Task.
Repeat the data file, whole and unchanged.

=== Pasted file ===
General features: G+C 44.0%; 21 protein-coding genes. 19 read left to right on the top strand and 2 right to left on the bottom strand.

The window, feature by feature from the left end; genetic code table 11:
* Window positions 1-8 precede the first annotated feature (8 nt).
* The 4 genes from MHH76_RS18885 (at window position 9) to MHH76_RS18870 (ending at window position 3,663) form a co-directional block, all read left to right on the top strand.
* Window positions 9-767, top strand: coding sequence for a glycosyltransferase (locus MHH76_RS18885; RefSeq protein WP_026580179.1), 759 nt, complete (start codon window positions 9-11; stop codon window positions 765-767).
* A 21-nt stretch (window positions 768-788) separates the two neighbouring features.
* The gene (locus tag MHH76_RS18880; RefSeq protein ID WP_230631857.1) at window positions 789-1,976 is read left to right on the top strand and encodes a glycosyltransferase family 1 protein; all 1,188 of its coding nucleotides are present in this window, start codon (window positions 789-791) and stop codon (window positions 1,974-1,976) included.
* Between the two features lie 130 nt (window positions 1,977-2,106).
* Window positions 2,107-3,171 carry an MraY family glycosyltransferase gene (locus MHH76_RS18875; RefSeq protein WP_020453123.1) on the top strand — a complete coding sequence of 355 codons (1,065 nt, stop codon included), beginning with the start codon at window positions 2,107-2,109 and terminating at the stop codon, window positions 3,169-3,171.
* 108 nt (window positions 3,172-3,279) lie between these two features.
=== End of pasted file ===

General features: G+C 44.0%; 21 protein-coding genes. 19 read left to right on the top strand and 2 right to left on the bottom strand.

The window, feature by feature from the left end; genetic code table 11:
* Window positions 1-8 precede the first annotated feature (8 nt).
* The 4 genes from MHH76_RS18885 (at window position 9) to MHH76_RS18870 (ending at window position 3,663) form a co-directional block, all read left to right on the top strand.
* Window positions 9-767, top strand: coding sequence for a glycosyltransferase (locus MHH76_RS18885; RefSeq protein WP_026580179.1), 759 nt, complete (start codon window positions 9-11; stop codon window positions 765-767).
* A 21-nt stretch (window positions 768-788) separates the two neighbouring features.
* The gene (locus tag MHH76_RS18880; RefSeq protein ID WP_230631857.1) at window positions 789-1,976 is read left to right on the top strand and encodes a glycosyltransferase family 1 protein; all 1,188 of its coding nucleotides are present in this window, start codon (window positions 789-791) and stop codon (window positions 1,974-1,976) included.
* Between the two features lie 130 nt (window positions 1,977-2,106).
* Window positions 2,107-3,171 carry an MraY family glycosyltransferase gene (locus MHH76_RS18875; RefSeq protein WP_020453123.1) on the top strand — a complete coding sequence of 355 codons (1,065 nt, stop codon included), beginning with the start codon at window positions 2,107-2,109 and terminating at the stop codon, window positions 3,169-3,171.
* 108 nt (window positions 3,172-3,279) lie between these two features.